WASHINGTON -- A group of progressive Internet freedom activists have created a website mocking the Batman movie appearances of Senate Judiciary Committee Chairman Pat Leahy (D-Vt.). Leahy, who shepherded last year's Hollywood-friendly Protect IP Act in the Senate, has appeared in several Warner Brothers films, a situation which has irked good government advocates.
Undeterred, Leahy will make his next Batman appearance in "The Dark Knight Rises," set for release Friday July 20.
HuffPost previously reported on Leahy's ties to Hollywood in December. PIPA and its companion in the House of Representatives, the Stop Online Piracy Act, were pushed by Hollywood movie studios but loathed by open Internet advocates and tech companies, who warned that several provisions threatened the basic functionality of the web. As HuffPost noted at the time:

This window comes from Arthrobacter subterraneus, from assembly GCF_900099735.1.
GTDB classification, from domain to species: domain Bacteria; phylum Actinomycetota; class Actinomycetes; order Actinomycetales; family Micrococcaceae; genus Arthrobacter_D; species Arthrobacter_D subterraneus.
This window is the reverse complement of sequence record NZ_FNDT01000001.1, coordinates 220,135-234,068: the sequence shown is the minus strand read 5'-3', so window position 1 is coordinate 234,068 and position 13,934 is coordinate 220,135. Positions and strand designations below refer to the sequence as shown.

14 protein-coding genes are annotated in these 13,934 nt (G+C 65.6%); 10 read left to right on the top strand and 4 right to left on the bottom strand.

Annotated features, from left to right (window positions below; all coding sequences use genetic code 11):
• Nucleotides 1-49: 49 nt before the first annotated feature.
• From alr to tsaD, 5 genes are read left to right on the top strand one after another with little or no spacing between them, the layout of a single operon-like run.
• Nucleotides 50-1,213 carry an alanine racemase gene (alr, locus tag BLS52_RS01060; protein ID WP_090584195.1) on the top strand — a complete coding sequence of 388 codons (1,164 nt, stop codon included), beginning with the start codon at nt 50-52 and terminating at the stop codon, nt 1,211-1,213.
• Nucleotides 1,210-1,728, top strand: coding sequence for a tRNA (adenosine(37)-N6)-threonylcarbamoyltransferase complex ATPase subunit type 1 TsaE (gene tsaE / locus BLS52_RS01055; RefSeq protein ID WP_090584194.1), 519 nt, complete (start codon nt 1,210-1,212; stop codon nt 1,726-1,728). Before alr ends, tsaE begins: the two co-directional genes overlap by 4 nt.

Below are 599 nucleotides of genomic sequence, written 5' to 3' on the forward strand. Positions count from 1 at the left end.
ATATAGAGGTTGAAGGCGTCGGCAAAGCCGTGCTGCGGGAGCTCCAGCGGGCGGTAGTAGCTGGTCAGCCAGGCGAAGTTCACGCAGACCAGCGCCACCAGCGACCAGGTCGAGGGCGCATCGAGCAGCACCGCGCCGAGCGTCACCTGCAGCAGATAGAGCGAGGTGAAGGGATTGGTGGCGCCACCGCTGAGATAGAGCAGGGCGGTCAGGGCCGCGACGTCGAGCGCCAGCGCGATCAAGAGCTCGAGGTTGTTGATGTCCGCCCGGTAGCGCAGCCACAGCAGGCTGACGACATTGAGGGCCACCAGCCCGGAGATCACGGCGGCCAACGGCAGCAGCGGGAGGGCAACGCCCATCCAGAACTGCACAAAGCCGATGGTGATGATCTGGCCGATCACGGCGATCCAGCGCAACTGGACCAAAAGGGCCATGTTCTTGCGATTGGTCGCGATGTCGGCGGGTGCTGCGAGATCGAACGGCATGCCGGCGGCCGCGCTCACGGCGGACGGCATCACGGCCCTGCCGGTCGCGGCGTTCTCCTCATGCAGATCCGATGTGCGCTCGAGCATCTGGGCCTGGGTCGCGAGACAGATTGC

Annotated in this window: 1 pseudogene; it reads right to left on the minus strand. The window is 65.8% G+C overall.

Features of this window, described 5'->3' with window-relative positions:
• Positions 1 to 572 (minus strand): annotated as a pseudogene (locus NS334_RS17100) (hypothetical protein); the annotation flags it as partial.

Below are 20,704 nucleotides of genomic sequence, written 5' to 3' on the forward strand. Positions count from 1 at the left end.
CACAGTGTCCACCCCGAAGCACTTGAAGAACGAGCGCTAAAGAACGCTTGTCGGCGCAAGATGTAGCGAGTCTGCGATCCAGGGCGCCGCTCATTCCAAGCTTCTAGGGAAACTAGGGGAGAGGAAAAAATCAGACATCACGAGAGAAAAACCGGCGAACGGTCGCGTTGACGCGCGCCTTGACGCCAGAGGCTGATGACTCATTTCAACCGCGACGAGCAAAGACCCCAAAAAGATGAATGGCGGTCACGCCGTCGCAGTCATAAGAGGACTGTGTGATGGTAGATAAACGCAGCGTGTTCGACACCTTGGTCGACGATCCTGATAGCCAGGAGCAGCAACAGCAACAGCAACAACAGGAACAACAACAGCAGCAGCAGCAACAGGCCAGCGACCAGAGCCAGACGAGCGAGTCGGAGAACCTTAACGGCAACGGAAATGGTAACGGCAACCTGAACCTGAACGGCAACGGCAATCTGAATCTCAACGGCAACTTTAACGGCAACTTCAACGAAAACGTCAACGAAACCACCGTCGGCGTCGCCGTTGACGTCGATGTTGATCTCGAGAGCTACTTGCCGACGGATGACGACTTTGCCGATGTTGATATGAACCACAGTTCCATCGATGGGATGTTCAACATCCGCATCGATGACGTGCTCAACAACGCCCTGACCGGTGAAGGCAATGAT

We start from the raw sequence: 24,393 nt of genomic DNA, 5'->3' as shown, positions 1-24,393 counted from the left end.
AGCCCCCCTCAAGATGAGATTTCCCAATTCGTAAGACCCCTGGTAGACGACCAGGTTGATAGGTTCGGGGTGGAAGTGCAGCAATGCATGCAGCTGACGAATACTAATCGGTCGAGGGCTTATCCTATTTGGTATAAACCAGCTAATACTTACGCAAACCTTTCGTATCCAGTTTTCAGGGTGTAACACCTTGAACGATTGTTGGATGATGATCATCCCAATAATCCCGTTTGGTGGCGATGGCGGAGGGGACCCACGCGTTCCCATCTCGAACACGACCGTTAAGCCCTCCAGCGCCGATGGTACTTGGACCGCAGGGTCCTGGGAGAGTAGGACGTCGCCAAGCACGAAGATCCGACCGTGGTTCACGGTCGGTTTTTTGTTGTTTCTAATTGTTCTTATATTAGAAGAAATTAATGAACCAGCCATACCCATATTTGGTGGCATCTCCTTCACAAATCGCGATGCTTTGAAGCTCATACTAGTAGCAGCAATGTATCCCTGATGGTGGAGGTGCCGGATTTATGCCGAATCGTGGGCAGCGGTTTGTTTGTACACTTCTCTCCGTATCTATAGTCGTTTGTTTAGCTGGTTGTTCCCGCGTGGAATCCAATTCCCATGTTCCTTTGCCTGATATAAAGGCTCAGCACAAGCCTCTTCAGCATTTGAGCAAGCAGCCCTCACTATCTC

Senate Judiciary Committee Chairman Pat Leahy (D-Vt.) is Hollywood's current favorite son in Washington. His top two career campaign contributors are Time Warner and Disney, according to data compiled by Center for Responsive Politics; Time Warner has even given him cameo appearances in Batman movies, an experience Leahy talks of proudly.
The new site, organized by Demand Progress, is http://www.holyconflictofinterest.com, and features a blistering satirical comic strip of the iconic Batman and Robin superheroes denouncing Leahy's appearance in "The Dark Knight Rises."
"I know Robin, it's hard to stomach," Batman is depicted as saying. "Hollywood moguls feed his ego by letting him appear in summer blockbusters -- like the Dark Knight!"
In an email to HuffPost, Leahy spokesman David Carle defended his boss' film career.
"Batman's connection to Vermont is a great thing that spans many years," Carle said. "The Batman character has been one of Patrick Leahy's lifelong passions, and it has spawned and energized an enduring bond to Vermont. By now this legacy includes collaboration with his crusade against landmines and helping to protect children in conflict zones, as well as ongoing help for the children's library where he developed a lifelong love of reading."